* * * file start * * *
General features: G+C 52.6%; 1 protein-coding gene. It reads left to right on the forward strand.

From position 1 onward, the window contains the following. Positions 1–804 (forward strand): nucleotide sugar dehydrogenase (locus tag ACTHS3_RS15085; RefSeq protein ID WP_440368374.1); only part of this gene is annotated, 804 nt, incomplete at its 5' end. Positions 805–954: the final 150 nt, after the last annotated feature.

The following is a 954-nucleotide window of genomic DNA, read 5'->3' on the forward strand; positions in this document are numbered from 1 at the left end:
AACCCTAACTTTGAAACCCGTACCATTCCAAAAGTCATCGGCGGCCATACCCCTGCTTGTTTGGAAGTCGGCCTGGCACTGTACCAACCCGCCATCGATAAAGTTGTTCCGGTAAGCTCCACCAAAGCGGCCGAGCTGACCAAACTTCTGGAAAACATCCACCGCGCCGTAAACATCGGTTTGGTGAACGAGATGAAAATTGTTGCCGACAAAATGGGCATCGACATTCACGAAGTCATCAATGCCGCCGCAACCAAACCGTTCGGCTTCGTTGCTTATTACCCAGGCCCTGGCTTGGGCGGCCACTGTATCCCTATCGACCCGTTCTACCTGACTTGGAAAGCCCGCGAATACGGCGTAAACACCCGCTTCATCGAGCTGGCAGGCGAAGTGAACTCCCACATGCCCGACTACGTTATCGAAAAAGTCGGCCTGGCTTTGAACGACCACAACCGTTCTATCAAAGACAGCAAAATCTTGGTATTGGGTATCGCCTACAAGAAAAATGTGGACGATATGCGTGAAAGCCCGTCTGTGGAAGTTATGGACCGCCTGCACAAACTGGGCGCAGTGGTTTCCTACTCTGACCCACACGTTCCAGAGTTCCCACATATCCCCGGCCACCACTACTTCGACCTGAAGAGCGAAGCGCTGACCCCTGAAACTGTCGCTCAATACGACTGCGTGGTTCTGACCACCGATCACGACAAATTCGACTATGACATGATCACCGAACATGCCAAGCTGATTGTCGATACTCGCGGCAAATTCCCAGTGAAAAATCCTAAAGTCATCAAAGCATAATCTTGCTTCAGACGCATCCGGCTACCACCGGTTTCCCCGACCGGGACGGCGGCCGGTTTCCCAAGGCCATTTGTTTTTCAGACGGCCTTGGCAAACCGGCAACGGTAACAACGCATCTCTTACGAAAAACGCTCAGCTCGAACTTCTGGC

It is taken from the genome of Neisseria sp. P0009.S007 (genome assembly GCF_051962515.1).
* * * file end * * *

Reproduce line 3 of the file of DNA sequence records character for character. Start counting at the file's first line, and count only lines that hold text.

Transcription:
The following is a 954-nucleotide window of genomic DNA, read 5'->3' on the forward strand; positions in this document are numbered from 1 at the left end: